Beating the Odds: The Gambling Nature of Old-School Journalists

In Restless Native by Chris Wohlwendleave a COMMENT

Soon after I started work at the Knoxville Journal, I was introduced to a game called Far-Away. It was simple, easily played during work, and involved absolutely no skill. The cost was $2, plus the price of a 6.5-ounce bottle of Coca-Cola from the vending machine in the composing room. The Cokes, as I recall, were a quarter.

The re-fillable glass bottles had the name of the city where they were initially filled embossed on the bottom. Newer bottles did not have the city’s name—they were blank.

The object was to get the bottle that was from farthest away. A Knoxville bottle was a sure loser; Del Rio, Texas, a strong contender. If a new player insisted that the game was pure gamble without any redeeming value, a veteran would point out that players were getting an education in geography. Arguments would lead to the large U.S. map on the wall of the newsroom and a tape measure kept solely for such disputes.

Del Rio was almost always a winner, beating Bay City, Mich. by a few miles. Douglas, Ariz. was only beatable by the rare Los Angeles, or by a blank, which was an automatic winner.

Far-Away was not the only gambling in the workplace. During football season, parlay sheets were common. And there was always a punch-board or two being run by printers. Usually the payoff was a bottle of whiskey, but occasionally hunting rifles or shotguns were the prizes. I won a deer rifle once, fired it a few times to see how it worked, than ran it off myself.

Other firearms figured into an episode involving a more serious gambler, an occasional late-night visitor to the newsroom. He was known by a nickname and frequented Comer’s poolroom. He also ran his own betting book. I’ll call him Slim here.

Slim was a loud-mouth, cocksure that he knew everything concerning sports and odds and handicapping. He could be a problem, especially when he had been drinking, and that frequently led to his being thrown out of Comer’s. When that happened, he would sometimes wander into the Journal, where the Associated Press wire machine would be clattering with the latest scores.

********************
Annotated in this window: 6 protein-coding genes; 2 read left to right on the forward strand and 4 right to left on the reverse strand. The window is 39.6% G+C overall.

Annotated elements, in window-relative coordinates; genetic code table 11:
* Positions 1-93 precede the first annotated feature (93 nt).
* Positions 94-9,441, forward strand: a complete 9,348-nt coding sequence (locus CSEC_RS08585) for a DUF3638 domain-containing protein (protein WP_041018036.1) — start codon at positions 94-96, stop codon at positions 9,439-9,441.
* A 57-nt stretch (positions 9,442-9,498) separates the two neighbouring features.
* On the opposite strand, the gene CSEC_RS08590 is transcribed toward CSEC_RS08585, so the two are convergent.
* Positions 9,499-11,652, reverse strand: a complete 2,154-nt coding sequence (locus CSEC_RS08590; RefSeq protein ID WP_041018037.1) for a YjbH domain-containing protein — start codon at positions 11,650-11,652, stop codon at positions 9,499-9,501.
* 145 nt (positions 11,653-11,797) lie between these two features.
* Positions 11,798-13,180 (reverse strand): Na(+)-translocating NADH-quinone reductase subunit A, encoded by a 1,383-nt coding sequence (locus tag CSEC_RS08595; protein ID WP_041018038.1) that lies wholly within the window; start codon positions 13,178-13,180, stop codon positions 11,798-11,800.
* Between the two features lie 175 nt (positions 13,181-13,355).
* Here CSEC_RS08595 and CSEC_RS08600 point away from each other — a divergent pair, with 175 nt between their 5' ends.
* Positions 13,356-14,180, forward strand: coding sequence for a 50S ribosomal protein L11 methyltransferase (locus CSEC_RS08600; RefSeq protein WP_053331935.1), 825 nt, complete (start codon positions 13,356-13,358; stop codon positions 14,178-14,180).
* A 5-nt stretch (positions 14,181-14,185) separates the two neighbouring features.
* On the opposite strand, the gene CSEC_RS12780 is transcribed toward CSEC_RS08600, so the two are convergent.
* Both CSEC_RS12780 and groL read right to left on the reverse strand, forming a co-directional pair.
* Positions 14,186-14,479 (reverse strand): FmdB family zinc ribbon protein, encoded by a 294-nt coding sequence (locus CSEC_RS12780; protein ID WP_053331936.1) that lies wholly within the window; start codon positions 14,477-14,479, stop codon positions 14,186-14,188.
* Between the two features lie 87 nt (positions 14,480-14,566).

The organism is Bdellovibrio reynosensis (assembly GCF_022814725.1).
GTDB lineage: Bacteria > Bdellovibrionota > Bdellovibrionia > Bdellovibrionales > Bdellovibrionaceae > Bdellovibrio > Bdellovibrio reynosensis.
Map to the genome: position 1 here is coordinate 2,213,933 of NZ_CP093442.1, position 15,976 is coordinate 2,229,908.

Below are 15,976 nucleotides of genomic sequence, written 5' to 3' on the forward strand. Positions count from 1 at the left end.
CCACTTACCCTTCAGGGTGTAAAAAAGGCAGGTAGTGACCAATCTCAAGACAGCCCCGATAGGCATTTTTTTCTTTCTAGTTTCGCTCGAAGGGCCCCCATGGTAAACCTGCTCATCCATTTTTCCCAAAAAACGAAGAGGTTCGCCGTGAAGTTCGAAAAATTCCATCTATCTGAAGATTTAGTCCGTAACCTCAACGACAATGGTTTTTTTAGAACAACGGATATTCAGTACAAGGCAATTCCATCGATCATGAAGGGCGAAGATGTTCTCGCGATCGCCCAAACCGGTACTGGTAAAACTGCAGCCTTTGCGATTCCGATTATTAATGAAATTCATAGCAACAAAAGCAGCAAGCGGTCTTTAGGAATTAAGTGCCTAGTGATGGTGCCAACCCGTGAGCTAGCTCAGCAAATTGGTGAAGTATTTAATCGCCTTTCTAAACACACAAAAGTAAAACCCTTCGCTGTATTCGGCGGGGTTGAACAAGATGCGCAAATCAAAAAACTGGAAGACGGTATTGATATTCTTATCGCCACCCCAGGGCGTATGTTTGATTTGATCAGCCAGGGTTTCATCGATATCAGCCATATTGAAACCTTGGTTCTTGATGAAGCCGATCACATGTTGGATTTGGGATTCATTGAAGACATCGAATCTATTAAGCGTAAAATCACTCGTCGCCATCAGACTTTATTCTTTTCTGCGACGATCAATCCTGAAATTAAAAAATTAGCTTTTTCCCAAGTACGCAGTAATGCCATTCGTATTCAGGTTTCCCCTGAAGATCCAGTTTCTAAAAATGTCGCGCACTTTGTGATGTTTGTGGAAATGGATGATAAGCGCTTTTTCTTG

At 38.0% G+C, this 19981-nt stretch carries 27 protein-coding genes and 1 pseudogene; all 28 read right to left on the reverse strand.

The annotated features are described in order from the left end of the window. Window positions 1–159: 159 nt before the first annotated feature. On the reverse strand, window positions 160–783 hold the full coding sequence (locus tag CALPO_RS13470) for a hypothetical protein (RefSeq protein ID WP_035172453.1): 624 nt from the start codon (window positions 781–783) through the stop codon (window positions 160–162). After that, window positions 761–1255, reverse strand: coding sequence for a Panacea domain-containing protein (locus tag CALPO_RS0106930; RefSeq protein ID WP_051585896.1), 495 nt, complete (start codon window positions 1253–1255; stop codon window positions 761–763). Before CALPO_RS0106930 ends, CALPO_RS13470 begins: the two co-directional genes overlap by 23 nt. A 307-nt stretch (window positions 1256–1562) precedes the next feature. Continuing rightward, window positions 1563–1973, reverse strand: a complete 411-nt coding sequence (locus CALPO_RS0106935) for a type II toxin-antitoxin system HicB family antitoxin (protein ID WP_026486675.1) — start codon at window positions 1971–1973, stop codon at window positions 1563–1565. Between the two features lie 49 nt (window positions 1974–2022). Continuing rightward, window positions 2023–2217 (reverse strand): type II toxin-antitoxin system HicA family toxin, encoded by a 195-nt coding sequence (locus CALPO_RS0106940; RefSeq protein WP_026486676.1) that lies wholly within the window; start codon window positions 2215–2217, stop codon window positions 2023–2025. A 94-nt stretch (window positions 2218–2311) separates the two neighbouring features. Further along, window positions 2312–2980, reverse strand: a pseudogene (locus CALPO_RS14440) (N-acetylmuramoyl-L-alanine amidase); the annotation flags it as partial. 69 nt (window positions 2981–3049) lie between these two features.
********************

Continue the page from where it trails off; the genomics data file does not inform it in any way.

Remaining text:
The last time I saw Slim had nothing to do with late-night scores, but everything to do with alcohol and his cock-sure attitude.

After leaving work at 2 a.m., a friend and I had stopped at the Krystal on the Strip. Fred was working night police and I was the late-news editor and we wanted an early breakfast. We sat down at the front-window counter so as not to miss anything interesting along Cumberland Avenue. After a couple of bites of egg, I saw an ominous reflection in the glass. Slim was coming in the door behind us. He was wearing a trench coat.

I nudged my companion; we didn’t turn around, hoping he wouldn’t notice us. Unfortunately, he did. After getting a cup of coffee, Slim came over to tell us how well he was doing with his book, how nobody could best him when it came to sports betting, how nobody at Comer’s knew anything. He was obviously drunk.

Then a police car pulled into the parking lot, its occupant exiting to get his own cup of coffee. Slim took no notice, continuing to loudly regale us with his boasting. Finally, as the cop approached the door, I warned Slim to cool it, that a policeman was coming in. Without turning around, he pulled two revolvers from his trench-coat pockets, one in each hand.

“I’m not scared of him,” he announced.

As Fred and I quickly moved away, Slim laughed and put the guns back in their pockets. By then, we were going out the door, headed to my car, keeping an eye on Slim. When I pulled onto Cumberland, he was coming out the door, too, nonchalantly headed to his car.

“The cop never even noticed him,” Fred said. “I guess the odds were with Slim tonight.”

In retrospect, the odds were with us, too.

Contributing Writer

Chris Wohlwend's Restless Native addresses the characters and absurdities of Knoxville, as well as the lessons learned pursuing the newspaper trade during the tumult that was the 1960s. He spent 35 years working for newspapers and magazines in Miami, Charlotte, Louisville, Dallas, Kansas City, and Atlanta. As an editor, he was involved in winning several national awards. He returned to Knoxville in the late 1990s and now teaches journalism part-time at the University of Tennessee. His freelance pieces have appeared in The New York Times, The Boston Globe, The Philadelphia Inquirer, and numerous other publications.

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